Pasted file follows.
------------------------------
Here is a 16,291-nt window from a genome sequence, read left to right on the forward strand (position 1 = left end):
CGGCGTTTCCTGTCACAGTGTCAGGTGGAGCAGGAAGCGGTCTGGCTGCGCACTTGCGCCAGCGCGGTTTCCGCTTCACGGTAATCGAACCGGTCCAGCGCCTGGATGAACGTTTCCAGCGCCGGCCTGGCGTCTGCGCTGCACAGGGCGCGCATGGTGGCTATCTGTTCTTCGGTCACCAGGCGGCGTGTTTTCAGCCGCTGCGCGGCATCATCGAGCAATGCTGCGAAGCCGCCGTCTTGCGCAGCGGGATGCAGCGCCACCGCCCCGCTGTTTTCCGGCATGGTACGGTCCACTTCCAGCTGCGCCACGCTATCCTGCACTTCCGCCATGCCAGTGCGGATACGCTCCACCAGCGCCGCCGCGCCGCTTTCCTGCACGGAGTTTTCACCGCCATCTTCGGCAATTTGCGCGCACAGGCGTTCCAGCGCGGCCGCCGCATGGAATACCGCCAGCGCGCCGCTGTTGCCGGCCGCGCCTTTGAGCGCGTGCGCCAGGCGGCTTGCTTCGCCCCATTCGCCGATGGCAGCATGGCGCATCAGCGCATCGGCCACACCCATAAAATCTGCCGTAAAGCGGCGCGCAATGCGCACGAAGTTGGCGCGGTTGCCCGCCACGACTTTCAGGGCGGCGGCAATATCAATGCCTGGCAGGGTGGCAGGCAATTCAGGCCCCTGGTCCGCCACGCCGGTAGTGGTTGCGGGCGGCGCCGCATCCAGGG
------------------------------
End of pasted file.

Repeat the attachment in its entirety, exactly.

Here is a 16,291-nt window from a genome sequence, read left to right on the forward strand (position 1 = left end):
CGGCGTTTCCTGTCACAGTGTCAGGTGGAGCAGGAAGCGGTCTGGCTGCGCACTTGCGCCAGCGCGGTTTCCGCTTCACGGTAATCGAACCGGTCCAGCGCCTGGATGAACGTTTCCAGCGCCGGCCTGGCGTCTGCGCTGCACAGGGCGCGCATGGTGGCTATCTGTTCTTCGGTCACCAGGCGGCGTGTTTTCAGCCGCTGCGCGGCATCATCGAGCAATGCTGCGAAGCCGCCGTCTTGCGCAGCGGGATGCAGCGCCACCGCCCCGCTGTTTTCCGGCATGGTACGGTCCACTTCCAGCTGCGCCACGCTATCCTGCACTTCCGCCATGCCAGTGCGGATACGCTCCACCAGCGCCGCCGCGCCGCTTTCCTGCACGGAGTTTTCACCGCCATCTTCGGCAATTTGCGCGCACAGGCGTTCCAGCGCGGCCGCCGCATGGAATACCGCCAGCGCGCCGCTGTTGCCGGCCGCGCCTTTGAGCGCGTGCGCCAGGCGGCTTGCTTCGCCCCATTCGCCGATGGCAGCATGGCGCATCAGCGCATCGGCCACACCCATAAAATCTGCCGTAAAGCGGCGCGCAATGCGCACGAAGTTGGCGCGGTTGCCCGCCACGACTTTCAGGGCGGCGGCAATATCAATGCCTGGCAGGGTGGCAGGCAATTCAGGCCCCTGGTCCGCCACGCCGGTAGTGGTTGCGGGCGGCGCCGCATCCAGGG